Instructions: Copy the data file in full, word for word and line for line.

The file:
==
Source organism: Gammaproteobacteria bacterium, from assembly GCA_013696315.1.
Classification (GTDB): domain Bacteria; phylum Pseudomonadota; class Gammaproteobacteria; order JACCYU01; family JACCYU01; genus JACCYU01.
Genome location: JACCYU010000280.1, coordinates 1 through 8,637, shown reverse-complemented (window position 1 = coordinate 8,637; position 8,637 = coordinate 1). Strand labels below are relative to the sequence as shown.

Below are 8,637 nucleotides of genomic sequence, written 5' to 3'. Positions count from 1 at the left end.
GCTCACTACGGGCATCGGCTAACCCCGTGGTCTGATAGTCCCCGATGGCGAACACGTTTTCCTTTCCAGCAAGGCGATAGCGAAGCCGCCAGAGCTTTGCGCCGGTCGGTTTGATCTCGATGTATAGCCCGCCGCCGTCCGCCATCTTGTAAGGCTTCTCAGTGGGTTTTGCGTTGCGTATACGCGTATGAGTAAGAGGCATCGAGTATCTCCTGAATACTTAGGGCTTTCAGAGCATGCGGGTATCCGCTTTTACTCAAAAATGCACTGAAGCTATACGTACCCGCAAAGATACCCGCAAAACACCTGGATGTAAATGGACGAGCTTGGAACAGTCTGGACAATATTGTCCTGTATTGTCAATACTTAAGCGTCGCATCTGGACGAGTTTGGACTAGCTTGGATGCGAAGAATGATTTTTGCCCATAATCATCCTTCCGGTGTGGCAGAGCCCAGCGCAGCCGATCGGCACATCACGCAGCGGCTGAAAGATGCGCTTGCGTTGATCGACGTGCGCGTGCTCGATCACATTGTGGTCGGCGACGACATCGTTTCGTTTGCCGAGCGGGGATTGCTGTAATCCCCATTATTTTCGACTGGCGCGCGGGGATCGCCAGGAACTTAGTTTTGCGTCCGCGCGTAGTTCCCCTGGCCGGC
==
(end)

Source organism: Gammaproteobacteria bacterium, from assembly GCA_013696315.1.
Classification (GTDB): domain Bacteria; phylum Pseudomonadota; class Gammaproteobacteria; order JACCYU01; family JACCYU01; genus JACCYU01.
Genome location: JACCYU010000280.1, coordinates 1 through 8,637, shown reverse-complemented (window position 1 = coordinate 8,637; position 8,637 = coordinate 1). Strand labels below are relative to the sequence as shown.

Below are 8,637 nucleotides of genomic sequence, written 5' to 3'. Positions count from 1 at the left end.
GCTCACTACGGGCATCGGCTAACCCCGTGGTCTGATAGTCCCCGATGGCGAACACGTTTTCCTTTCCAGCAAGGCGATAGCGAAGCCGCCAGAGCTTTGCGCCGGTCGGTTTGATCTCGATGTATAGCCCGCCGCCGTCCGCCATCTTGTAAGGCTTCTCAGTGGGTTTTGCGTTGCGTATACGCGTATGAGTAAGAGGCATCGAGTATCTCCTGAATACTTAGGGCTTTCAGAGCATGCGGGTATCCGCTTTTACTCAAAAATGCACTGAAGCTATACGTACCCGCAAAGATACCCGCAAAACACCTGGATGTAAATGGACGAGCTTGGAACAGTCTGGACAATATTGTCCTGTATTGTCAATACTTAAGCGTCGCATCTGGACGAGTTTGGACTAGCTTGGATGCGAAGAATGATTTTTGCCCATAATCATCCTTCCGGTGTGGCAGAGCCCAGCGCAGCCGATCGGCACATCACGCAGCGGCTGAAAGATGCGCTTGCGTTGATCGACGTGCGCGTGCTCGATCACATTGTGGTCGGCGACGACATCGTTTCGTTTGCCGAGCGGGGATTGCTGTAATCCCCATTATTTTCGACTGGCGCGCGGGGATCGCCAGGAACTTAGTTTTGCGTCCGCGCGTAGTTCCCCTGGCCGGC